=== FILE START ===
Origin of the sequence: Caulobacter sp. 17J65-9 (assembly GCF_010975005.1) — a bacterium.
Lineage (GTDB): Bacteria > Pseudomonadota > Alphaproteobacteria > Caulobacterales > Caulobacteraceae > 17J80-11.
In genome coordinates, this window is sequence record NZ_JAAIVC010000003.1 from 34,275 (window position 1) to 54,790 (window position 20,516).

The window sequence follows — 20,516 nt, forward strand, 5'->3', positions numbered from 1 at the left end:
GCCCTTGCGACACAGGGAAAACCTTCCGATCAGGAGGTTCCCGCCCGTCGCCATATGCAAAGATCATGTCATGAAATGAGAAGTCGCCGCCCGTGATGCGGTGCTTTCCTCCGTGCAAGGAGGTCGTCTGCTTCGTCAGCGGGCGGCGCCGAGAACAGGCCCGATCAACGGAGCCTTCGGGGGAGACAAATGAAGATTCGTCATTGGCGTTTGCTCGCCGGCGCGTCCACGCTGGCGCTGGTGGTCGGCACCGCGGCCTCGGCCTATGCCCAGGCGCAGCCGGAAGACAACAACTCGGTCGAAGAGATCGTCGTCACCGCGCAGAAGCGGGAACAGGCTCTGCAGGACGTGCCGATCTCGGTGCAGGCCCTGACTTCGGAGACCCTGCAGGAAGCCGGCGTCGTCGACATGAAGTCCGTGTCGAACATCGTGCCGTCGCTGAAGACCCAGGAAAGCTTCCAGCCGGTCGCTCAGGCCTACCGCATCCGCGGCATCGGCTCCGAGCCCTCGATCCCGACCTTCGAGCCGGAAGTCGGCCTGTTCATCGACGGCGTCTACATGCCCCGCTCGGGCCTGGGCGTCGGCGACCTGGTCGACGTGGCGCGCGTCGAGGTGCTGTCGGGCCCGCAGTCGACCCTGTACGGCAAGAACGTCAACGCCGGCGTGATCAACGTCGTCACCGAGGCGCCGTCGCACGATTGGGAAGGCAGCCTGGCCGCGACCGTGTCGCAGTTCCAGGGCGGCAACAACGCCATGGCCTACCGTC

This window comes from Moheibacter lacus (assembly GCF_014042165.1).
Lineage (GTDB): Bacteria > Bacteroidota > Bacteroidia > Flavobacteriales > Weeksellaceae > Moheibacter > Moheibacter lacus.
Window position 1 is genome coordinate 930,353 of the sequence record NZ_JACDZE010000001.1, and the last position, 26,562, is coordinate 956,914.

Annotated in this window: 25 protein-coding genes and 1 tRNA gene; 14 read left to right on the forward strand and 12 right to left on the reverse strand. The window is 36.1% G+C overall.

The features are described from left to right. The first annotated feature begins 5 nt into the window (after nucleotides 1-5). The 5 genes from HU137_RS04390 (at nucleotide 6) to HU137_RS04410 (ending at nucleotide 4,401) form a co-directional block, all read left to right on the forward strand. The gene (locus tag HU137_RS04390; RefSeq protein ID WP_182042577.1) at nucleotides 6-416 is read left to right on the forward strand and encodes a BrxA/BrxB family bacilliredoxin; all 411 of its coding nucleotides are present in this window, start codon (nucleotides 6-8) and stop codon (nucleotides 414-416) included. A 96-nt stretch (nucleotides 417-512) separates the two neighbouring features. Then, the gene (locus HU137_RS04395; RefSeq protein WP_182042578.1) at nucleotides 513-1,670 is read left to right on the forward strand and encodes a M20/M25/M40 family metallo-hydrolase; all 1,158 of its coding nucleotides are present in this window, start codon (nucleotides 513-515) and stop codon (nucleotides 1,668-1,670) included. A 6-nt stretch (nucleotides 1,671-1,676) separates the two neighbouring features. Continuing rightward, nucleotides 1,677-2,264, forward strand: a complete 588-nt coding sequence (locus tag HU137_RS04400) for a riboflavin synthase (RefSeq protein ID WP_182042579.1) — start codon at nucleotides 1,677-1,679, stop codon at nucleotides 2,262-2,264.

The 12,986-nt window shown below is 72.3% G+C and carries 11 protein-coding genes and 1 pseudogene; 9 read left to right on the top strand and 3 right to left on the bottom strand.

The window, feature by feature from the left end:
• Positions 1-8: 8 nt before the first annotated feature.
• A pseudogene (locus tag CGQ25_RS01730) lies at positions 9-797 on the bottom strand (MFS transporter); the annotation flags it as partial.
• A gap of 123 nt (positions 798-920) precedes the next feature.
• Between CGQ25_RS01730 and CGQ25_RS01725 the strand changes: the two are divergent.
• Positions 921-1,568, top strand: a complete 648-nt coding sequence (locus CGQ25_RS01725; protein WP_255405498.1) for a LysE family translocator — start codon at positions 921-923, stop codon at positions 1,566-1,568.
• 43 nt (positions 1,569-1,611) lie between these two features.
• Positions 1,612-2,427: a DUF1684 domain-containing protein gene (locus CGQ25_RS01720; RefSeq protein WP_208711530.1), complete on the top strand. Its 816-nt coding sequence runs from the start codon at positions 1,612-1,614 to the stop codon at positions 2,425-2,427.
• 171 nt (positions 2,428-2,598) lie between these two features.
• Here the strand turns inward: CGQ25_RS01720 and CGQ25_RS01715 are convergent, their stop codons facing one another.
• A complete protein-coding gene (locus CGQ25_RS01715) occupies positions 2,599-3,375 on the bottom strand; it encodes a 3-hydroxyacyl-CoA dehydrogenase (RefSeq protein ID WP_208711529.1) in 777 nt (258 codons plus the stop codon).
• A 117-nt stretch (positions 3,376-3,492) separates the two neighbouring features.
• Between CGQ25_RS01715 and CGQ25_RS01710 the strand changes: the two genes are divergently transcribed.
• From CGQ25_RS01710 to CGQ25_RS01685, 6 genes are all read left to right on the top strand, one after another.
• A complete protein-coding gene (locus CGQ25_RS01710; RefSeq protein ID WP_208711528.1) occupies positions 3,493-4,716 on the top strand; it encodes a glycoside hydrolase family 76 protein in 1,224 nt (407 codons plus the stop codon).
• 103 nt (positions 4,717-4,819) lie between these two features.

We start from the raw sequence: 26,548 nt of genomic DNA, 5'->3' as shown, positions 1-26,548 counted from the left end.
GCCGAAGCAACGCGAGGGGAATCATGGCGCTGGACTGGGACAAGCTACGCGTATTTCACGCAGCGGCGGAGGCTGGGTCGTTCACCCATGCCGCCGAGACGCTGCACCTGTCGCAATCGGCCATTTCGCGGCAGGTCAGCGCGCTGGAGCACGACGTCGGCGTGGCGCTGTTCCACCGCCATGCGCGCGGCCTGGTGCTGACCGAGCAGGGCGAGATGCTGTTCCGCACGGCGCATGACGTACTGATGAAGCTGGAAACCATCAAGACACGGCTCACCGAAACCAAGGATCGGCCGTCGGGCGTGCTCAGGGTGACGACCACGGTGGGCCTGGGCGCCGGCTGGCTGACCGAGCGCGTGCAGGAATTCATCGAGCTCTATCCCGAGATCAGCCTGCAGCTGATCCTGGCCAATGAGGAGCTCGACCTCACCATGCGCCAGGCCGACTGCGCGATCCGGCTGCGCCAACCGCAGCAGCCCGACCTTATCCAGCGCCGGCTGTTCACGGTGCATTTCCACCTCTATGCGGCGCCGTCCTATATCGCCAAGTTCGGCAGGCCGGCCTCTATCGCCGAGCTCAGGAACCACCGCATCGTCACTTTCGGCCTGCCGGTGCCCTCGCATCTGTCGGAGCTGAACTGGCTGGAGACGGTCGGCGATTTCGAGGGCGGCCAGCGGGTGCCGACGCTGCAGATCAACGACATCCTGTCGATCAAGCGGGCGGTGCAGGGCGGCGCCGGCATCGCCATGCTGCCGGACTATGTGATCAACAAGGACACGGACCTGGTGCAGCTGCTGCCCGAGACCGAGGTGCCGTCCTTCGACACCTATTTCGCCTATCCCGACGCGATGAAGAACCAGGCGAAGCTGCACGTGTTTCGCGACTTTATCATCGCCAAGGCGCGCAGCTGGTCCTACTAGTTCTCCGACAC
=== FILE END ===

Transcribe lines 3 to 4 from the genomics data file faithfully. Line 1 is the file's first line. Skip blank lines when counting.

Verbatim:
In genome coordinates, this window is sequence record NZ_JAAIVC010000003.1 from 34,275 (window position 1) to 54,790 (window position 20,516).

The window sequence follows — 20,516 nt, forward strand, 5'->3', positions numbered from 1 at the left end: